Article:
Long time listener; first time caller.
TL;DR: My friend and I made this paycheck organization guide for helping teens and young adults (us, at the time) sort their money into accounts that would help them (us) understand what we could comfortably spend in our free time.
The percentages will change based on income/expenses.
The institutions listed are those which I recommend to friends when I talk about this breakdown with them.
When I was a kid my parents bought these plastic, traffic-light inspired banks to help my sister and I compartmentalize our allowance.
There was a green section which we were free to spend on candy, snacks, toys, and other cheap "impulse" buys.
There was a yellow section with which we were intended to save up larger sums of money to afford big-ticket items like video games, or a bike.
And finally there was a red section, which was intended to not be touched until something important like college. When I finally broke that bad-boy open at the age of 18/19 I had a whole $400something in there which I promptly spent on weed.
A few years after that brilliant purchase, I decided to appropriate that old methodology to an adult life; one with rent and bills and the requirement of paying for your own food.
I got together with a friend and we listed out just about every category of expense that we either indulged in or were subject to.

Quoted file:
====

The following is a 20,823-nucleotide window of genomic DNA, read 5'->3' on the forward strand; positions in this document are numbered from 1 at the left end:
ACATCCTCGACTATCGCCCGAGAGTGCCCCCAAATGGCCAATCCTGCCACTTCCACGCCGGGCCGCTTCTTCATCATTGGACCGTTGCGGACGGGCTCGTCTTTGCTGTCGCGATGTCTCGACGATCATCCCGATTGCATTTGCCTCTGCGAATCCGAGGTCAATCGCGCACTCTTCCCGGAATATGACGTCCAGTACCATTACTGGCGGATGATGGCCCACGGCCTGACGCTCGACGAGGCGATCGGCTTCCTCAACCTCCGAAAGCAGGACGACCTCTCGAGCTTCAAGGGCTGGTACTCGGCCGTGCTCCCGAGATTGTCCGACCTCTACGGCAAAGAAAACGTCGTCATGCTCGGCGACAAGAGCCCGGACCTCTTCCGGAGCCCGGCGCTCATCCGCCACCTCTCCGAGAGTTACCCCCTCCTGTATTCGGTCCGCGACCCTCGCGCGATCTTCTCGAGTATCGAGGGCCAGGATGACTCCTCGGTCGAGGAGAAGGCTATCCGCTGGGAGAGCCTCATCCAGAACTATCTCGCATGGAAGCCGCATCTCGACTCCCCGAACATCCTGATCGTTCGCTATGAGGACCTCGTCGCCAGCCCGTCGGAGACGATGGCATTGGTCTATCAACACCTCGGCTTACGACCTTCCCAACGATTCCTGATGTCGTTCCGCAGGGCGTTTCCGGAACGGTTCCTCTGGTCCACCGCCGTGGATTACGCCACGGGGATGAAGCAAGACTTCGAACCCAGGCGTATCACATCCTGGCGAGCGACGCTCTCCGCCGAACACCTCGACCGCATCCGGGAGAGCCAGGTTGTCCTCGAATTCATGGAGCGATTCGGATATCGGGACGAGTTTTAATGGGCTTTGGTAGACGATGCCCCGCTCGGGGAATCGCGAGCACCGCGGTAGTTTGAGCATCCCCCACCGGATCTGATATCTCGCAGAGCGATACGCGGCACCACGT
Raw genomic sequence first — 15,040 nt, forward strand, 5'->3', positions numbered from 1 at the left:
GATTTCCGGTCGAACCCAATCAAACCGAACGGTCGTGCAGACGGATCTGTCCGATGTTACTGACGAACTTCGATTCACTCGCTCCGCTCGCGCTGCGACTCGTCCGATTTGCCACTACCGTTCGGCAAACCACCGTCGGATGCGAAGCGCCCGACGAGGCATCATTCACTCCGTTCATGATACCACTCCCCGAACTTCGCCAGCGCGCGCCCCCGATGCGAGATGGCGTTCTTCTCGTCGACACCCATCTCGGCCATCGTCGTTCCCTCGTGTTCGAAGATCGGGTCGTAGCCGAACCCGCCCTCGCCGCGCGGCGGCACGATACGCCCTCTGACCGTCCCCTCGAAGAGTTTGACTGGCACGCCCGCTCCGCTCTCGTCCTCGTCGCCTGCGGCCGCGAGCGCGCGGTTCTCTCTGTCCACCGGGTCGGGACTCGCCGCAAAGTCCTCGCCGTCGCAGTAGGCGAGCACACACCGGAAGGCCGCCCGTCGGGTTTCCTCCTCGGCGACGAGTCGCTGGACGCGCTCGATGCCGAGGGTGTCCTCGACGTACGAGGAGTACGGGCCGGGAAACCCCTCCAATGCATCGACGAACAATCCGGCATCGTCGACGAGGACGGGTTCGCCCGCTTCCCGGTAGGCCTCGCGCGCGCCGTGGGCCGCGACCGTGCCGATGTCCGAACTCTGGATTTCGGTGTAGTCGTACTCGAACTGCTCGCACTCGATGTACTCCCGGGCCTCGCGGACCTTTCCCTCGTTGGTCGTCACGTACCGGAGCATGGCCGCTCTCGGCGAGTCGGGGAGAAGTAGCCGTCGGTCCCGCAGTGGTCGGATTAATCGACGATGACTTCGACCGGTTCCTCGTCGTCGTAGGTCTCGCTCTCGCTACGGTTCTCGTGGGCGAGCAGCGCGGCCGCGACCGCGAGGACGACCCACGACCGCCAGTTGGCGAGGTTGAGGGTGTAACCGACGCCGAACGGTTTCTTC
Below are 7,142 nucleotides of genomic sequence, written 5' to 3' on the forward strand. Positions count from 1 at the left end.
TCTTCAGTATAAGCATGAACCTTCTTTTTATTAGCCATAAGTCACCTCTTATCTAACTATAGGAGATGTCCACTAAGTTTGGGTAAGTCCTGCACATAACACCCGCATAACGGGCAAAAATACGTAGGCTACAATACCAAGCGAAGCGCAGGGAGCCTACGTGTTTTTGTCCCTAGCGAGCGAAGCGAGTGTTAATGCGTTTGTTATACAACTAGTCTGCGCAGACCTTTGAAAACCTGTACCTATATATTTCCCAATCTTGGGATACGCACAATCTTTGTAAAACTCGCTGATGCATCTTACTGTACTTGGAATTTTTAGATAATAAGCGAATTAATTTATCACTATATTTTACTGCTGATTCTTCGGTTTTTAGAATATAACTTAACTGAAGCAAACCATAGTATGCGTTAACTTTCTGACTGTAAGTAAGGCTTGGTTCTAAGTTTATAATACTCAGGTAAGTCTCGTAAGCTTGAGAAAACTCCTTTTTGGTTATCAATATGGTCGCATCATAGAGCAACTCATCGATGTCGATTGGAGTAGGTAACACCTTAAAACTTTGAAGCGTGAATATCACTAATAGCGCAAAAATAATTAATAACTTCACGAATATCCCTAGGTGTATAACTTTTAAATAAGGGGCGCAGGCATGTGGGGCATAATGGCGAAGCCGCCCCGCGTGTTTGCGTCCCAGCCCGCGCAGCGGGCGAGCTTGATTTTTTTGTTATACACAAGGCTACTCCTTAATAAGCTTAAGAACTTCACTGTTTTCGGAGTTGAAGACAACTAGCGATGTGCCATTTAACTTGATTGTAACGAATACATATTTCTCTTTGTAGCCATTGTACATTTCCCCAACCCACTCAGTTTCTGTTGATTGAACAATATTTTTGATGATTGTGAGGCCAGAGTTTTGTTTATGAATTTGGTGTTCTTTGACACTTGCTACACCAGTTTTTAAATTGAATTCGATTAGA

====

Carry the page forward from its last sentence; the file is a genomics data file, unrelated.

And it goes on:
This chart has seen many iterations over the years, and this is where we seem to have landed.
When I was earning less income the Green portion was 20% and Grey was 50%. It's important to find a value that will allow you to spend enough money recreationally that you won't have a hard time restraining yourself from dipping into Grey, but where you WILL be able to empty the account if you aren't careful, subsequently finding yourself without the funds to go out for a surprise round of drinks with some friends.
As I've researched more and more from this subreddit, /r/financialindependence, r/leanfire, and elsewhere, the way that I've come to treat these accounts isn't accurately reflected on this chart. For example, I now view Yellow as my Emergency Fund.
When you're 18, 19, or 20, and still have your parents to fall back on, I don't think that treating Yellow as a discrete Emergency Fund is completely necessary. Or maybe Green should have been increased to 25 or even 30% and Yellow SHOULD have been a discrete Emergency Fund at that age. Maybe there's no right answer here.
I think what this chart truly helps me (and hopefully others) understand is the difference between a recreational/luxury purchase (Green), a life maintenance purchase (Grey), a cushion expense (Yellow), and retirement funds (Red).
The specific values, institutions, and combination of accounts used to fund big-ticket purchases is going to vary from person to person and even grow with them.
When we first started making this chart I found it to be a great way to gently encourage my friends to spend more responsibly, when we were all waiting for our next paycheck to be able to party that weekend. I printed a few out and usually people didn't seem very interested, but two friends came back to me and asked me for a copy!
If you decide to do the same thing, it seems to be an easy, non-confrontational way to provide someone with the information to be fiscally responsible, and if they take it home and throw it away, at least you tried. There's no reason to bring it up to them again, because they either adopted it or they didn't.
Any and all feedback is super-duper appreciated, and if you decide to show this to friends, family, or your children, I'd love to know what they think and how they respond to adopting it!